Sisif, a railwayman, and his son Elie fall in love with the beautiful Norma (who Sisif rescued from a train crash when a baby and raised as his daughter), with tragic results. Originally ... See full summary »
Gabriel de Gravone,
In 1918 a simple Mongolian herdsman escapes to the hills after brawling with a western capitalist fur trader who cheats him. In 1920 he helps the partisans fight for the Soviets against the... See full summary »
"Count" Karanzim, a Don Juan is with his cousins in Monte Carlo, living from faked money and the money he gets from rich ladies, who are attracted by his charmes and his title or his militaristic and aristocratic behaviour. He tries to have success with Mrs Hughes, the wife of the new US ambassador.Written by
Stephan Eichenberg <email@example.com>
The most expensive part of the movie were the lavish sets, built at Universal Studios. The sets featured a full exterior replica of Monte Carlo, complete with an artificial lake. The total cost of the sets was $421,000. Erich von Stroheim said in an interview that he ought to know what Monte Carlo looked like, for he had been "busted there twice." See more »
When the Count seats Mrs. Hughes at the roulette table, she is wearing a different gown than the one in the rest of the scene. See more »
The most complete version of this film available at present is the 120-minute version compiled by Arthur Lennig and first screened in 1972. This version is put together from two different original release versions: one American and one Italian. While the Italian version had more scenes than the American one, it was much choppier; it's editor simply shortened almost every scene he could, rather than cutting entire episodes to allow the others to play through at normal pace. The two versions also used different takes of scenes (comon practice at the time). See more »
Three Russian aristocrats lease a villa from which they can luxuriously enjoy Monte Carlo. They are: maid-pinching Maude George (as Princess Olga Petchnikoff), blonde-wigged Mae Busch (as Princess Vera Petchnikoff), and monocled lady-killer Erich von Stroheim (as Count Wladislaw Sergius Karamzin). You should also keep an eye on their foolish maid, Dale Fuller (as Maruschka). Mr. von Stroheim is the film's star, director, and writer. It becomes obvious the trio are really counterfeiting con artists. The gang of three are intrigued by the notice of the arrival of American Envoy Rudolph Christians (as Andrew J. Hughes) and his wife Miss DuPont (as Helen); they decide to strike up a societal acquaintanceship with the Americans, to help provide cover for their swindling. Then, von Stroheim shows Ms. DuPont his stiff cane, and give her bare legs a leer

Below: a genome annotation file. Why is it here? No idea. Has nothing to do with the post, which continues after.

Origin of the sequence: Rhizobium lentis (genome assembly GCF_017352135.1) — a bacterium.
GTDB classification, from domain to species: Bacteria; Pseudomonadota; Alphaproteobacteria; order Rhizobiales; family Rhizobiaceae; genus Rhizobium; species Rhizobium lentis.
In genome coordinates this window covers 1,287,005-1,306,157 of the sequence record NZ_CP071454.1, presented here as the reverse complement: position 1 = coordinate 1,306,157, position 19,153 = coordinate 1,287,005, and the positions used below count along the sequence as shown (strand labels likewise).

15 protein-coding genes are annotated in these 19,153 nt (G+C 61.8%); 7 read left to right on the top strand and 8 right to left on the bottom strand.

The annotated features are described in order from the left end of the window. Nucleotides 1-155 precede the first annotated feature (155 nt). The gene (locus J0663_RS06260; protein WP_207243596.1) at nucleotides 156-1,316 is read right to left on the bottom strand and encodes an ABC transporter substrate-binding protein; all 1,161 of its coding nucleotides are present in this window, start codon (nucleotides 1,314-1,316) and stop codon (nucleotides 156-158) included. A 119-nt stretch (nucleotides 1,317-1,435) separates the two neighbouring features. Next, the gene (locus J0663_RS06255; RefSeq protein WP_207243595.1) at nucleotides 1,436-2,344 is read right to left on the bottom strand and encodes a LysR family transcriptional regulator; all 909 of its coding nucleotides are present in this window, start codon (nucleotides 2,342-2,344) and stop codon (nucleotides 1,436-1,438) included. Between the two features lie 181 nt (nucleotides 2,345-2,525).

Have a great laugh when Ms. DuPont, while applying her face cream, declares she is twenty-one years old; husband's reply he that is a sun-burned forty-one shows he can shave off years with the best of them. Mr. Christians died during the production, and his white-haired replacement, back to the camera, is obvious; with all the expense obviously spent on "Foolish Wives", it's difficult to understand why von Stroheim could not add a little bit of cheap shoe polish to Robert Edeson's head. There are other problems with the story, which was brutally cut down from a multi-hour epic. Still, the studio heads could not cut the neither the length of von Stroheim's cigarettes, nor the fact that his (vanity) production of "Foolish Wives" retains its spectacle.
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